Albert Sidney Johnston
“The Turning Point of Our Fate”
Hallowed Ground Magazine, Spring 2012
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One of the many lasting impacts of the Battle of Shiloh was the death of Confederate Gen. Albert Sidney Johnston, the highest ranking officer — on either side — killed during the war. Born in Kentucky in 1803, Johnston had already led an eventful military career by the time his adopted state of Texas seceded from the Union. He fought in the Black Hawk War, the Texas Revolution and the Mexican-American War, and in actions against the Mormons in Utah and Native Americans in northern Texas.
On December 21, 1860, Johnston took command of the Department of the Pacific, headquartered in California, but resigned his commission once Texas seceded from the Union. He enlisted in the Los Angeles Mounted Rifles and began the lengthy, dangerous journey across the desert, arriving in Richmond in September. Johnston’s longtime friend, Confederate president Jefferson Davis, quickly promoted him to full general and appointed him commander of the Western Department.
In February 1862, Union forces captured the critical fortifications of Fort Henry on the Tennessee River and Fort Donelson on the Cumberland River, undermining the stability of the Confederacy’s western defenses. Although not present during either battle, some historians fault Johnston for the losses through his poor judgment in selecting commanders for the forts and for inadequate oversight of their location and construction. Johnston moved his forces to Corinth, Miss., where they joined with Gen. P.G.T. Beauregard’s command.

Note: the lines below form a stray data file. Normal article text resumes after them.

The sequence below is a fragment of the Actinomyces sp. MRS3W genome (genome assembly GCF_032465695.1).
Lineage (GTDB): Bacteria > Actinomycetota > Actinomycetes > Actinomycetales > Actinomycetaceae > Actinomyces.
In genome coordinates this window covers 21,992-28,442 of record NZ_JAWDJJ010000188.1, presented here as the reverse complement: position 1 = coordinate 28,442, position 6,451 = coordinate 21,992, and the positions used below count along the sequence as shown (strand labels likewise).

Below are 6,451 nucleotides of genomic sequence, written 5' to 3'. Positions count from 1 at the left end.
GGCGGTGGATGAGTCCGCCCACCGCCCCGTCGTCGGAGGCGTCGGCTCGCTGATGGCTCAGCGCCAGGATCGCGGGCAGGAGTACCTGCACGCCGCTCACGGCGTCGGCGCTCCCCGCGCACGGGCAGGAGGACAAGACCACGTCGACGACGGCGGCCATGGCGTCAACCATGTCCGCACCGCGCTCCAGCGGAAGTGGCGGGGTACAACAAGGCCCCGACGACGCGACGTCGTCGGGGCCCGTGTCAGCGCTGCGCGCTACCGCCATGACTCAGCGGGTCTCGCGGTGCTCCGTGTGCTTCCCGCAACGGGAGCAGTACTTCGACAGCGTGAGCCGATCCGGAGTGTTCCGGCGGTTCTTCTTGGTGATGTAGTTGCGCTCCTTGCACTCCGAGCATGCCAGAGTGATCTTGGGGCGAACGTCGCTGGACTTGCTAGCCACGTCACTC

On April 6, Johnston attacked Union forces under Maj. Gen. Ulysses S. Grant near Pittsburg Landing, Tenn. While personally leading an attack, Johnston was shot in the leg when he rode too far ahead of his troops. Initially, he thought the wound minor — possibly due to nerve damage suffered from an 1837 dueling wound — but in reality the bullet had nicked an artery and blood was pouring into his boot unseen by those around him. By the time the injury’s severity was realized, little could be done and Johnston bled to death within minutes. There is some speculation that the fatal shot was fired by Confederate troops, since Johnston was riding in advance of the charge and the bullet struck behind his right knee.
Johnston loss was a damaging blow to Confederate morale, particularly for the president, who held Johnston in immense personal and professional esteem. After the war, Davis wrote, “When Sidney Johnston fell, it was the turning point of our fate; for we had no other hand to take up his work in the West.” Modern historians continue to debate that assessment, however; Johnston’s death occurred before the extent of his command abilities were fully proven. After a temporary internment in New Orleans, Johnston’s remains were ultimately laid to rest in the Texas State Cemetery in Austin, with an elaborate tomb later constructed at the site.